Tuesday, June 24, 2008

55 Saves Gas???

I've always heard that driving 55 instead of 60 or 65 saves gas. I'd never really paid attention to just how much gas was claimed would be saved. With prices what they are now, and having to go to the Bay Area on occasion, I thought I really should try it out and see if driving 55 does save gas.

Besides, I'm not often comfortable driving 65, especially on curvy roads where I know I couldn't stop in time if something's stopped in the road just around the corner.

I drove down to the Bay Area Sunday and actually checked out the 55 savings. There were a couple problems I started with:

First; I didn't top off the tank before leaving. I usually don't and usually leave Eureka just a gallon or two short of 3/4 of a tank. This time I probably had a gallon or two more than usual to start.

Second; I didn't really decide to take a serious look at the gas mileage until I was a couple miles out of Eureka so I couldn't remember exactly what the gas gauge was reading when I started. Still, I thought I had a close enough idea of where the needle was when we started off that I should be able to detect a difference in mileage.

I started off setting the cruise control to around 56 or 57 miles an hour. Right off the bat I noticed I seemed to be able to run uninterrupted on cruise control for longer stretches of road than I could going 65, or even 60.

By the time we got to around Garberville, I really felt the gas gauge was higher than it normally would have been but, since I didn't remember exactly where the gauge started out at, or where it normally would be at that point. I couldn't say for sure.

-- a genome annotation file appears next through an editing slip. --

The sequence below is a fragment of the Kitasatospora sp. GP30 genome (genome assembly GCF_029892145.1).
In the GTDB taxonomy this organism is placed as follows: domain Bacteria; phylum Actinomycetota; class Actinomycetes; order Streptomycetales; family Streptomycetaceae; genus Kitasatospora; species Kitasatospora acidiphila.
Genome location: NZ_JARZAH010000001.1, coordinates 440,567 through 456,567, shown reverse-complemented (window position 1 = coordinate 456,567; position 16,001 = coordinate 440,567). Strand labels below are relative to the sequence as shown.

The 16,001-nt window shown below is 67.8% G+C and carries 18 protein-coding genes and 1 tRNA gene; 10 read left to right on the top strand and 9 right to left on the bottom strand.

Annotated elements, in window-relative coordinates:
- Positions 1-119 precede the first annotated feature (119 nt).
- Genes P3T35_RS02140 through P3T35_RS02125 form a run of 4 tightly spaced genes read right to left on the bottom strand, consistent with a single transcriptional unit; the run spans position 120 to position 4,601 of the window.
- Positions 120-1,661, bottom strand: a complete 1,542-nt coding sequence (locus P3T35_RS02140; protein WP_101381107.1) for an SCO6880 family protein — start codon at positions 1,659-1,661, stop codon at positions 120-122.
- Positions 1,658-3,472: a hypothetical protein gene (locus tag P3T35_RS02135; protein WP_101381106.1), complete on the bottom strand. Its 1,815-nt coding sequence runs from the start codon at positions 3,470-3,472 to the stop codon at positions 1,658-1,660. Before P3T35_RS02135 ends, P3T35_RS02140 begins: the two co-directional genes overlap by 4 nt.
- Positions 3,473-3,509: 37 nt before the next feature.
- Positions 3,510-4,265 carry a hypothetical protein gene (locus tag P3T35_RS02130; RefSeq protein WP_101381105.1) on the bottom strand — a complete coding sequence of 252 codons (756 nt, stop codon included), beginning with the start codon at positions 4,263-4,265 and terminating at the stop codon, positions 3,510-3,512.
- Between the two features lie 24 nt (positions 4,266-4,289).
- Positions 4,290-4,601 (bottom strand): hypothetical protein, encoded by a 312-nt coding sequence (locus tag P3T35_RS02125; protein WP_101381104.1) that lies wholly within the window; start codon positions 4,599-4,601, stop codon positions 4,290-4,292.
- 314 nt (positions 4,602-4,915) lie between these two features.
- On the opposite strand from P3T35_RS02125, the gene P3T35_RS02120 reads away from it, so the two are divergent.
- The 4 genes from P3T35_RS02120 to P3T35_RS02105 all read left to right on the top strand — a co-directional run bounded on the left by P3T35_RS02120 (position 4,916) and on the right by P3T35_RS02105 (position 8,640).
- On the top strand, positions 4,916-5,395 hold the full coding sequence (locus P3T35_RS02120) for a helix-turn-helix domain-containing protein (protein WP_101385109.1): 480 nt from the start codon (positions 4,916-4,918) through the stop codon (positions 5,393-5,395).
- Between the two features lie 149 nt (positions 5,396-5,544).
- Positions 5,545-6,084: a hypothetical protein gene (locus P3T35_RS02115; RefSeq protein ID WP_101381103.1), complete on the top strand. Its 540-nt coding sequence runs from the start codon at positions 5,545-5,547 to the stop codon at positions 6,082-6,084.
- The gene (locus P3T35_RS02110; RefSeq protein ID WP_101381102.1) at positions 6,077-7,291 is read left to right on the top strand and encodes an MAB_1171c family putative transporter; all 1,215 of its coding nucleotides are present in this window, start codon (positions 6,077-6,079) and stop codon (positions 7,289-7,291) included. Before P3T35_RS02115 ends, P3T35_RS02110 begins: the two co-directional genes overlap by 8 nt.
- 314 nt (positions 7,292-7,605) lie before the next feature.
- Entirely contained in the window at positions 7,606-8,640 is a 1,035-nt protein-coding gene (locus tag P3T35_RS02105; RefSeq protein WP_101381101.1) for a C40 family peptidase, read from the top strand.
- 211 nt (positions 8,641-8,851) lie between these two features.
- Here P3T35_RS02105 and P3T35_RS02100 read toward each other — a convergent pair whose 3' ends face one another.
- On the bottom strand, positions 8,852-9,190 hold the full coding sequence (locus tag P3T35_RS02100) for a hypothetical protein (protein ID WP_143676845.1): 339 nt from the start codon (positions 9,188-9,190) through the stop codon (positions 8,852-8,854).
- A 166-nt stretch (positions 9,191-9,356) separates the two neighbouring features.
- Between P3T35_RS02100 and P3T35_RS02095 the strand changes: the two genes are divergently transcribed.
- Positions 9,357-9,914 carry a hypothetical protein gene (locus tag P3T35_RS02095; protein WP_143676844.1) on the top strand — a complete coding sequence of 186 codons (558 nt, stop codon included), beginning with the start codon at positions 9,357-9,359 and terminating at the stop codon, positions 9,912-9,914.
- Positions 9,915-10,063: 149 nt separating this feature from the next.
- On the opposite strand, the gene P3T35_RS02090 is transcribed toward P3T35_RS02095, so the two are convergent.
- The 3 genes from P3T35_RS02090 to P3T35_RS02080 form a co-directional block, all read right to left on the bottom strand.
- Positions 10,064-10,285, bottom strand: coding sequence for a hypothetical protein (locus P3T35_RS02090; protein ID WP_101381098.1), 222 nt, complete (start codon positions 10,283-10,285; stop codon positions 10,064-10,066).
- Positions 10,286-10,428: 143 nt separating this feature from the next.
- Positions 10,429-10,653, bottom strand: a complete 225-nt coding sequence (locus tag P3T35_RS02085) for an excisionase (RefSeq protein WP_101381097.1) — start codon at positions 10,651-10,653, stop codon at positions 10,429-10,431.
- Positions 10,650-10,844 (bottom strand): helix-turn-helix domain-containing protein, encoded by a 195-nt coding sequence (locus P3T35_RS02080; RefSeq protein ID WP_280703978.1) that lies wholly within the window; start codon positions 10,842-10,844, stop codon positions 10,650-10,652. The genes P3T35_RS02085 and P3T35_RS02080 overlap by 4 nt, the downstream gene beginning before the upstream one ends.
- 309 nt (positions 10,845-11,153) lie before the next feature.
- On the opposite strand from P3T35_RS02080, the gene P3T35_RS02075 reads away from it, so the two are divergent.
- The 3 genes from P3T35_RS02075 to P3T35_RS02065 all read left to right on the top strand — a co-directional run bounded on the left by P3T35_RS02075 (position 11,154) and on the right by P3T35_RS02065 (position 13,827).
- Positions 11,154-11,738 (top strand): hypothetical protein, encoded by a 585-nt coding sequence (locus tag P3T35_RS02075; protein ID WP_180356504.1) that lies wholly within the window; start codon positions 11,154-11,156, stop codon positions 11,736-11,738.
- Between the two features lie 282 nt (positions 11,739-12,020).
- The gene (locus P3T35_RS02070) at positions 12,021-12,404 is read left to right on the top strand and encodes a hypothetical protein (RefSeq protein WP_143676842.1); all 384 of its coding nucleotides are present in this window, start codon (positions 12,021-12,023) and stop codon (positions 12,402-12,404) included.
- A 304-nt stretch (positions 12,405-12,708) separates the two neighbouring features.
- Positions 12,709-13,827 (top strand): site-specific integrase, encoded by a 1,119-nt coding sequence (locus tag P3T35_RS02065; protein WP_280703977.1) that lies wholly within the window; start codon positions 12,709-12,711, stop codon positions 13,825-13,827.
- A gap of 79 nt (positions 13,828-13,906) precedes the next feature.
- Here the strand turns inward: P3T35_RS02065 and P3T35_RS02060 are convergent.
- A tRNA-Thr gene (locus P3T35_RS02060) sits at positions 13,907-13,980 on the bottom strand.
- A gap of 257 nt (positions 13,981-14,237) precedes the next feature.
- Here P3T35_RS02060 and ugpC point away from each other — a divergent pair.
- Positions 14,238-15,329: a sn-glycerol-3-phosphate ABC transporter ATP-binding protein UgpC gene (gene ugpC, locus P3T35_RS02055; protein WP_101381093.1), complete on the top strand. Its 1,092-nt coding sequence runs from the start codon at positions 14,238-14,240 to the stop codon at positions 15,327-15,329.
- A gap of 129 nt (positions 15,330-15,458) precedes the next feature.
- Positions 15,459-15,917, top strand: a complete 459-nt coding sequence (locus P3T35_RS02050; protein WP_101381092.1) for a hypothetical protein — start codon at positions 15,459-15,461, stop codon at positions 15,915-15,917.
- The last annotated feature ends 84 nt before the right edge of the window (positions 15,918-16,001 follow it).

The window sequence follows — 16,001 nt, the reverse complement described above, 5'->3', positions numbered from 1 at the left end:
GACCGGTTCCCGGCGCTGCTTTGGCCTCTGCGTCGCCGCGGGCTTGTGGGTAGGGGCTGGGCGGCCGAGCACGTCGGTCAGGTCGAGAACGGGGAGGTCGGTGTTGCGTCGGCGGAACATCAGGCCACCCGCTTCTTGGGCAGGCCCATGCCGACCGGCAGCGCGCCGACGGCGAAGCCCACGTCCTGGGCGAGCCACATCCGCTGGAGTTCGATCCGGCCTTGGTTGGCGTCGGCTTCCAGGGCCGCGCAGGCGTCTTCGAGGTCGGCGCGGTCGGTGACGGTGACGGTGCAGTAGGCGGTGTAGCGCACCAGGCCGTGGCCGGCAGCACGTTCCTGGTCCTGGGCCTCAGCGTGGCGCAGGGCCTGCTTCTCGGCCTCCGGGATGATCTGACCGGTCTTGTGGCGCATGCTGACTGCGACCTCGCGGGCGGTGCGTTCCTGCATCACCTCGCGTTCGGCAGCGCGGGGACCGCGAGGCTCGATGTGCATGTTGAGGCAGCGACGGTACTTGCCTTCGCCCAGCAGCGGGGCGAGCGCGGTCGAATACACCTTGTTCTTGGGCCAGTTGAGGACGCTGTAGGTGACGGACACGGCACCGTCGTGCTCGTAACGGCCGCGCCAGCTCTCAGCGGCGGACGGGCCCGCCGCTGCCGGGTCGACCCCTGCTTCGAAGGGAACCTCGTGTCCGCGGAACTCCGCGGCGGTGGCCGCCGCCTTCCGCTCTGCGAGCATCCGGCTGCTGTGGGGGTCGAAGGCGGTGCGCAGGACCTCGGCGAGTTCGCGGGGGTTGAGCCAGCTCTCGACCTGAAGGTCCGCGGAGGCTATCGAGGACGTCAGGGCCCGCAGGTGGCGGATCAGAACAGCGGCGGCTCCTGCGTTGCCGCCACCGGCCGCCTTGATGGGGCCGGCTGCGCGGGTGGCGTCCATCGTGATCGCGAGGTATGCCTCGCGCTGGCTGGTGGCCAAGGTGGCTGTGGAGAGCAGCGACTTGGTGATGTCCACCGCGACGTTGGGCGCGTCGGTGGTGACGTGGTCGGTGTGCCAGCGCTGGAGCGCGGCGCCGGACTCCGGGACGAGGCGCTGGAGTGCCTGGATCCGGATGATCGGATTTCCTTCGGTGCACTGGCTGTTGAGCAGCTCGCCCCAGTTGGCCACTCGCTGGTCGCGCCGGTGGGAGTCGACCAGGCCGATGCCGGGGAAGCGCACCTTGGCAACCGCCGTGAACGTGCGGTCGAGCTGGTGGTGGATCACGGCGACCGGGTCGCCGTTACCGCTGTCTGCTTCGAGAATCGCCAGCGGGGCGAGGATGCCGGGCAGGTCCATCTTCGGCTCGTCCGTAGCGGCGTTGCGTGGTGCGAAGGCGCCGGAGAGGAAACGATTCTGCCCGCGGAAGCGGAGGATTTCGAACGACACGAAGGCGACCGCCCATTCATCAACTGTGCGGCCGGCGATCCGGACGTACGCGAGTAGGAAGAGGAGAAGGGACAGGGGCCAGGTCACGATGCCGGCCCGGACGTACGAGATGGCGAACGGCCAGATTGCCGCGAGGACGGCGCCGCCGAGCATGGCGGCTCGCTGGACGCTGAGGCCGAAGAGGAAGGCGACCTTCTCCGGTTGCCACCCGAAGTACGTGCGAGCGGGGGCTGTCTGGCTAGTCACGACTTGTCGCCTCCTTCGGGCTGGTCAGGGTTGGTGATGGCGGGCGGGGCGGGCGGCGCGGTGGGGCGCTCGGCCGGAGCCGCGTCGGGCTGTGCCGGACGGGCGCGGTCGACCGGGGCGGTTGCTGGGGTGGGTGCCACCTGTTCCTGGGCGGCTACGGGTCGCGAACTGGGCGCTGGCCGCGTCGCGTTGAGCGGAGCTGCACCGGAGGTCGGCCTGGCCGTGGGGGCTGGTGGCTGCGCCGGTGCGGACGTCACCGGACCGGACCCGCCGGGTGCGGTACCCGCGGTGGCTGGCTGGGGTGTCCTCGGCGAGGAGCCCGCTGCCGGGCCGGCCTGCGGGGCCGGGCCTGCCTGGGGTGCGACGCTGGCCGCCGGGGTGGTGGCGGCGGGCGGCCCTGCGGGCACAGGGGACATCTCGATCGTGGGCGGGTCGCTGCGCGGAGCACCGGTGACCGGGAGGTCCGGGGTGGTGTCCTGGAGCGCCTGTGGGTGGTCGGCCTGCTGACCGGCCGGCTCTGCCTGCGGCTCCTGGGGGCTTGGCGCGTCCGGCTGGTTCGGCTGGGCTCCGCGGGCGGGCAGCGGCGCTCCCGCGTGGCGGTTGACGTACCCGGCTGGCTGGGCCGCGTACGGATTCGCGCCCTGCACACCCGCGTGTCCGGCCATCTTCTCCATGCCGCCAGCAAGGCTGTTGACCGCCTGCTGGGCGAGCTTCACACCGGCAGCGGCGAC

Oddly enough, it seemed like we made Garberville in roughly the same amount of time going 56 or 57 as we did going the normal speed. Around an hour and fifteen minutes. Pretty close, anyway.

Stopping at the Willits Safeway for gas, as we usually do, the gas gauge showed what I figured was about 7 gallons used. Figuring we started with the needle just over the 3/4 mark, and made Willits with it maybe a gallon under the half tank mark, I guessed it at about 7 gallons. Normally I figured it took about 10 gallons. I could never say for sure because I never top off the tank before leaving Eureka.

This wasn't accurate enough, though, since I'm basing this on memory of what I wasn't even sure was right, but we can start over again here.

I reset the odometer to zero and filled up the tank. Since we're staying at the same place this time as last trip, the mileage should be pretty much the same. The only difference will be the speed we'll be traveling at.

Driving to San Francisco and back, it seemed to me the needle was considerably higher than it would have been driving 65 but, again, I couldn't be sure. I never paid enough attention to what the gas gauge indicated at any of the points along the road, except for Willits. In Willits, coming from either direction, the needle shows around a couple gallons less than a quarter tank.